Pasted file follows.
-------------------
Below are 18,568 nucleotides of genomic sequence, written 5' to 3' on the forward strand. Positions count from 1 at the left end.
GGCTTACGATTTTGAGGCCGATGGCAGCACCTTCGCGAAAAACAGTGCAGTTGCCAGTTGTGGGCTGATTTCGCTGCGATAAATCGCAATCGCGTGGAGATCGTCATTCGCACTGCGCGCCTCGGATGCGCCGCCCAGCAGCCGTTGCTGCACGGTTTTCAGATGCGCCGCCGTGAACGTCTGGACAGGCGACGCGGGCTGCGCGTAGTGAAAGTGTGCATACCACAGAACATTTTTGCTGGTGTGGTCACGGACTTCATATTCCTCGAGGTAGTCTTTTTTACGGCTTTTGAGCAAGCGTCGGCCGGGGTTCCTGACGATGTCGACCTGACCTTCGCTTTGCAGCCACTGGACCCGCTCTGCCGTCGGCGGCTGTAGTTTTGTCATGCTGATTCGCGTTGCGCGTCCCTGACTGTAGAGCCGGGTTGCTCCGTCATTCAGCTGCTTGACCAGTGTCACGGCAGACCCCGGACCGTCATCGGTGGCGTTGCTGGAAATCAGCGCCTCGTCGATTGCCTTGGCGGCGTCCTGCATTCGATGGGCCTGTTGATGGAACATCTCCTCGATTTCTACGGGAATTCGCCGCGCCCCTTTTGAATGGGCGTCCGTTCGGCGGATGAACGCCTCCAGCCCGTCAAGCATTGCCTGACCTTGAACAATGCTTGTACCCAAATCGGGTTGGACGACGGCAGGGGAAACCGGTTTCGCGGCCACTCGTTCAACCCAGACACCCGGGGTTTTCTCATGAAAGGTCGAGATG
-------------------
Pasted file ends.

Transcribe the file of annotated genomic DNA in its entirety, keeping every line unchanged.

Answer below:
Below are 18,568 nucleotides of genomic sequence, written 5' to 3' on the forward strand. Positions count from 1 at the left end.
GGCTTACGATTTTGAGGCCGATGGCAGCACCTTCGCGAAAAACAGTGCAGTTGCCAGTTGTGGGCTGATTTCGCTGCGATAAATCGCAATCGCGTGGAGATCGTCATTCGCACTGCGCGCCTCGGATGCGCCGCCCAGCAGCCGTTGCTGCACGGTTTTCAGATGCGCCGCCGTGAACGTCTGGACAGGCGACGCGGGCTGCGCGTAGTGAAAGTGTGCATACCACAGAACATTTTTGCTGGTGTGGTCACGGACTTCATATTCCTCGAGGTAGTCTTTTTTACGGCTTTTGAGCAAGCGTCGGCCGGGGTTCCTGACGATGTCGACCTGACCTTCGCTTTGCAGCCACTGGACCCGCTCTGCCGTCGGCGGCTGTAGTTTTGTCATGCTGATTCGCGTTGCGCGTCCCTGACTGTAGAGCCGGGTTGCTCCGTCATTCAGCTGCTTGACCAGTGTCACGGCAGACCCCGGACCGTCATCGGTGGCGTTGCTGGAAATCAGCGCCTCGTCGATTGCCTTGGCGGCGTCCTGCATTCGATGGGCCTGTTGATGGAACATCTCCTCGATTTCTACGGGAATTCGCCGCGCCCCTTTTGAATGGGCGTCCGTTCGGCGGATGAACGCCTCCAGCCCGTCAAGCATTGCCTGACCTTGAACAATGCTTGTACCCAAATCGGGTTGGACGACGGCAGGGGAAACCGGTTTCGCGGCCACTCGTTCAACCCAGACACCCGGGGTTTTCTCATGAAAGGTCGAGATG